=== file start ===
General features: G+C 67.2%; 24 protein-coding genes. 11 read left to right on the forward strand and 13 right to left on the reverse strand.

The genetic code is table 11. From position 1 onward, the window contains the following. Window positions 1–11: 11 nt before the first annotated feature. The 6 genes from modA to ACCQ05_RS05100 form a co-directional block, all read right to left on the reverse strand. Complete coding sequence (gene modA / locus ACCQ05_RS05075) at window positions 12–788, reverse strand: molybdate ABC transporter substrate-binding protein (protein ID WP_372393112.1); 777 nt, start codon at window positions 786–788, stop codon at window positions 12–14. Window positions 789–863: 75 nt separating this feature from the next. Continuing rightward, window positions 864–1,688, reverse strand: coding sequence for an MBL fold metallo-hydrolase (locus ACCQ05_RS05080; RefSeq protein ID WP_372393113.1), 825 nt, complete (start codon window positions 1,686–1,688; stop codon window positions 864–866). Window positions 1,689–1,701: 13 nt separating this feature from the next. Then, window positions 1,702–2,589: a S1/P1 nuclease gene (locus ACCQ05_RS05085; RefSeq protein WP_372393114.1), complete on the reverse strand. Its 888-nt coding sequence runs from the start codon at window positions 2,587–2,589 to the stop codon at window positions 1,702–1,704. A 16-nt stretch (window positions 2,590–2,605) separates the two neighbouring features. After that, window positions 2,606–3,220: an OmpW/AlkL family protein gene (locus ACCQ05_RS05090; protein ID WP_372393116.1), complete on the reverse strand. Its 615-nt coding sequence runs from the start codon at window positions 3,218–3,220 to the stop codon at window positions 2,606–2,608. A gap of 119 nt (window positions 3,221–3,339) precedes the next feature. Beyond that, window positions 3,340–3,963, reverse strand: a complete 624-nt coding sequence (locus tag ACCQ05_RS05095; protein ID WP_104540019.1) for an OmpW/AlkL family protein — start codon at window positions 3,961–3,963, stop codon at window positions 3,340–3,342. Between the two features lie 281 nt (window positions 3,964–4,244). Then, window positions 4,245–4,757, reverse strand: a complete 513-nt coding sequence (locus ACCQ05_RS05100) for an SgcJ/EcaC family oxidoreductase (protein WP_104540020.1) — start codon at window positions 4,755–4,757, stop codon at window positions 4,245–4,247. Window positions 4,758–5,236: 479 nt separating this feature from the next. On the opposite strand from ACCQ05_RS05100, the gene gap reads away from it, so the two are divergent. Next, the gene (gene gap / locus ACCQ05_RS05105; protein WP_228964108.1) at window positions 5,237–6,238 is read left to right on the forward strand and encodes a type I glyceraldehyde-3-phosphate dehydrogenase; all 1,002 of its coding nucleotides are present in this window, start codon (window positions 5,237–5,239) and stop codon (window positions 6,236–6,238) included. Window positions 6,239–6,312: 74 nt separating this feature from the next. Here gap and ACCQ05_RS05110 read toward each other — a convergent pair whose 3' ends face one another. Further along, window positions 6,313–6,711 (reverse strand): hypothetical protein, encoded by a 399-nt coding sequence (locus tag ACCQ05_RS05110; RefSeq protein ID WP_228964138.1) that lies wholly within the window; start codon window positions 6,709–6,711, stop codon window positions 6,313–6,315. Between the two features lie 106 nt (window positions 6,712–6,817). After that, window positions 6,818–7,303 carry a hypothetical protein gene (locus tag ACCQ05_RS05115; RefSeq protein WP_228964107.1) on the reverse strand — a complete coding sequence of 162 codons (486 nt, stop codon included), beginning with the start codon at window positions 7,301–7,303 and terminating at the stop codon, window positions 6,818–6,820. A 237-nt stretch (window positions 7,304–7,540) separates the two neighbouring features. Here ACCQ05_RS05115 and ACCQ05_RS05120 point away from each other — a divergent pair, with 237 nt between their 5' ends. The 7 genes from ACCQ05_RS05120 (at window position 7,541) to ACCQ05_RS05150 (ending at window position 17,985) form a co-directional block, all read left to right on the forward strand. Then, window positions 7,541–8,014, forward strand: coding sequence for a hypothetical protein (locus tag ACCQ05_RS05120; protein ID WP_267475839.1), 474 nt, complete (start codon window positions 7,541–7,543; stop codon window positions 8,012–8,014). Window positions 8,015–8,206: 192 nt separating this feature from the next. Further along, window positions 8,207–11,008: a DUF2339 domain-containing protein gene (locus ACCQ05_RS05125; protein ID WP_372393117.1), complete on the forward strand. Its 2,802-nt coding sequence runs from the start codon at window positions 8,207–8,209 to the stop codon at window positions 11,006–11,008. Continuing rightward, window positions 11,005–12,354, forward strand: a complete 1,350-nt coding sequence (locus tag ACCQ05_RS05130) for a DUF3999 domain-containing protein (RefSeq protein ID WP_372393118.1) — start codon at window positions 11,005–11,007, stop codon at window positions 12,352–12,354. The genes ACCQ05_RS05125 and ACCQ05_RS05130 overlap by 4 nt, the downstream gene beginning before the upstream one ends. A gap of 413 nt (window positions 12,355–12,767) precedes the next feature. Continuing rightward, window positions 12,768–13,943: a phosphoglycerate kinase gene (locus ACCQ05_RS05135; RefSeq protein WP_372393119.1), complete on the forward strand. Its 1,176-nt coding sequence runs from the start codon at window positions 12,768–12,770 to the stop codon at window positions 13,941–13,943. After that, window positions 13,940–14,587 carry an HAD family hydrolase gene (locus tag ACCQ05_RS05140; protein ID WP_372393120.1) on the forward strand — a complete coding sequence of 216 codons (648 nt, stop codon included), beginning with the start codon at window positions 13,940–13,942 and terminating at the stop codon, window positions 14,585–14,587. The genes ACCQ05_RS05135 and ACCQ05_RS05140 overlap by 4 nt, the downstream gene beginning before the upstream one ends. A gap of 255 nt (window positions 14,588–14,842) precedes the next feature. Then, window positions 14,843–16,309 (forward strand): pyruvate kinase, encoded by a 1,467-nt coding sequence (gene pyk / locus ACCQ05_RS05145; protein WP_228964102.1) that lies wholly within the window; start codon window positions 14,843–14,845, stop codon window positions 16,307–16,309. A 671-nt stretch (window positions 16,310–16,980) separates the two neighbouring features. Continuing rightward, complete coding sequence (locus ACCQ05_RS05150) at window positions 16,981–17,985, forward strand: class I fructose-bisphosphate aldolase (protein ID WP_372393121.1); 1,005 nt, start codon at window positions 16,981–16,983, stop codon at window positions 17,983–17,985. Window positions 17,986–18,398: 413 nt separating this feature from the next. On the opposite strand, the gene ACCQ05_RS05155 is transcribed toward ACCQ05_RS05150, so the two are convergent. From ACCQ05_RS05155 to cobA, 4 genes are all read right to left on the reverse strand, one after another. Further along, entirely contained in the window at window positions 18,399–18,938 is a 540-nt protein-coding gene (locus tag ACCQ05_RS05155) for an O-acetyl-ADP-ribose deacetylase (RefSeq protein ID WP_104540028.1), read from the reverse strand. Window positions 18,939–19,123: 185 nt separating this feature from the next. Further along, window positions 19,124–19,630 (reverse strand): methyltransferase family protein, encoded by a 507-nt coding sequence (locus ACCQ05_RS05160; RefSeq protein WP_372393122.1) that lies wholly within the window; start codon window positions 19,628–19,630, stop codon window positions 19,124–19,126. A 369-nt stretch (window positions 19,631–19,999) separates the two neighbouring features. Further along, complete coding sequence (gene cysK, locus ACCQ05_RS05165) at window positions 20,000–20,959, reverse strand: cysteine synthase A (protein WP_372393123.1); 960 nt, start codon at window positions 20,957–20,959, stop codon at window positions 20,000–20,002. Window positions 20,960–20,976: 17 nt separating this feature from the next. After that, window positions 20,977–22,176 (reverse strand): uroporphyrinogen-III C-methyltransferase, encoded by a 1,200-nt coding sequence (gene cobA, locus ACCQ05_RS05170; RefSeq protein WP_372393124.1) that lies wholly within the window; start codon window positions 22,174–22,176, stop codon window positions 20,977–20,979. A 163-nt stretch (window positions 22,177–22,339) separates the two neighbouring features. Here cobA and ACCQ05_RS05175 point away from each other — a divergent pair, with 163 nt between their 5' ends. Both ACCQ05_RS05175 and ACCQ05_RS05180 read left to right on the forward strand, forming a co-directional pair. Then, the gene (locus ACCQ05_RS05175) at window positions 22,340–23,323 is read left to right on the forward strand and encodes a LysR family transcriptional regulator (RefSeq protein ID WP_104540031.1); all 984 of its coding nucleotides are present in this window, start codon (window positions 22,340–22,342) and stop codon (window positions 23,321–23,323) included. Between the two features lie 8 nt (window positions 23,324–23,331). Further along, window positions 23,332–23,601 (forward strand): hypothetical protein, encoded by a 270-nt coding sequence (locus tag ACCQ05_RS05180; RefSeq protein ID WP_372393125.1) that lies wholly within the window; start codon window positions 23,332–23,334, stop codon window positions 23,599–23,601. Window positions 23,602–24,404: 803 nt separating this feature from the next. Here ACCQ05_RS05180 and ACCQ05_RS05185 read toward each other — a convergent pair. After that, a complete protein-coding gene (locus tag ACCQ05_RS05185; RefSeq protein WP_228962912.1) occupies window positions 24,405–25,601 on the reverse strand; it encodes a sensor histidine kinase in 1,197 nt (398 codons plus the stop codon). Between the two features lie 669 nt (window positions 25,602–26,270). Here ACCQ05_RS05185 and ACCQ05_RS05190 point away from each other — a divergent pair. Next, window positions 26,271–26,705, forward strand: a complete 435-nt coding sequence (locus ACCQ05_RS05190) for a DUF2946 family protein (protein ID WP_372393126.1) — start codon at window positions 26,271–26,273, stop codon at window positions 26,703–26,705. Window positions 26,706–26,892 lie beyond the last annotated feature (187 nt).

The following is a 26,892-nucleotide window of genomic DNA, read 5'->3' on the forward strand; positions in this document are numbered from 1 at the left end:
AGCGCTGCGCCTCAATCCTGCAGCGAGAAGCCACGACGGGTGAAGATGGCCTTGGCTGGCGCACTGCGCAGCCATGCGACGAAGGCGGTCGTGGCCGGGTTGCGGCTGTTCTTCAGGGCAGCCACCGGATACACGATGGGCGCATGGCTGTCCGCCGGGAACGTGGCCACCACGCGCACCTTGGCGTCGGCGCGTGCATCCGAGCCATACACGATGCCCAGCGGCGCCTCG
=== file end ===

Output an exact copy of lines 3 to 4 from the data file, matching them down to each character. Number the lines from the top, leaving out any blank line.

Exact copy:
The following is a 26,892-nucleotide window of genomic DNA, read 5'->3' on the forward strand; positions in this document are numbered from 1 at the left end:
AGCGCTGCGCCTCAATCCTGCAGCGAGAAGCCACGACGGGTGAAGATGGCCTTGGCTGGCGCACTGCGCAGCCATGCGACGAAGGCGGTCGTGGCCGGGTTGCGGCTGTTCTTCAGGGCAGCCACCGGATACACGATGGGCGCATGGCTGTCCGCCGGGAACGTGGCCACCACGCGCACCTTGGCGTCGGCGCGTGCATCCGAGCCATACACGATGCCCAGCGGCGCCTCG